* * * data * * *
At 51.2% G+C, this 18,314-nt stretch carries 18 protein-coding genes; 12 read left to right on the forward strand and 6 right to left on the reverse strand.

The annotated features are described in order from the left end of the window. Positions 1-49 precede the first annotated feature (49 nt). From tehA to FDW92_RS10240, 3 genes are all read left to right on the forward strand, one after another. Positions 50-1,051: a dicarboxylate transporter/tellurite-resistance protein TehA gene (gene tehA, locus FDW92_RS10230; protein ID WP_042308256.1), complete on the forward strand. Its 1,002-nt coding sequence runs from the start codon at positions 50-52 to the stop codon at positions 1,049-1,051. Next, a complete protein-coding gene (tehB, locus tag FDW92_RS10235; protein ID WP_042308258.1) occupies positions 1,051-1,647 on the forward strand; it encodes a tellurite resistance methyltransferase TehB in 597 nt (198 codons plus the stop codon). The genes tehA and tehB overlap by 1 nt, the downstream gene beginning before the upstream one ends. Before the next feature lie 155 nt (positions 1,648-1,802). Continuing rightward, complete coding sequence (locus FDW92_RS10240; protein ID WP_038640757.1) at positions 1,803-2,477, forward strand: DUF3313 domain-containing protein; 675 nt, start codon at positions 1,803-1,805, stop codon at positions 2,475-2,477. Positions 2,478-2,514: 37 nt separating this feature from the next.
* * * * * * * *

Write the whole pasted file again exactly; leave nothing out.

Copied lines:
At 51.2% G+C, this 18,314-nt stretch carries 18 protein-coding genes; 12 read left to right on the forward strand and 6 right to left on the reverse strand.

The annotated features are described in order from the left end of the window. Positions 1-49 precede the first annotated feature (49 nt). From tehA to FDW92_RS10240, 3 genes are all read left to right on the forward strand, one after another. Positions 50-1,051: a dicarboxylate transporter/tellurite-resistance protein TehA gene (gene tehA, locus FDW92_RS10230; protein ID WP_042308256.1), complete on the forward strand. Its 1,002-nt coding sequence runs from the start codon at positions 50-52 to the stop codon at positions 1,049-1,051. Next, a complete protein-coding gene (tehB, locus tag FDW92_RS10235; protein ID WP_042308258.1) occupies positions 1,051-1,647 on the forward strand; it encodes a tellurite resistance methyltransferase TehB in 597 nt (198 codons plus the stop codon). The genes tehA and tehB overlap by 1 nt, the downstream gene beginning before the upstream one ends. Before the next feature lie 155 nt (positions 1,648-1,802). Continuing rightward, complete coding sequence (locus FDW92_RS10240; protein ID WP_038640757.1) at positions 1,803-2,477, forward strand: DUF3313 domain-containing protein; 675 nt, start codon at positions 1,803-1,805, stop codon at positions 2,475-2,477. Positions 2,478-2,514: 37 nt separating this feature from the next.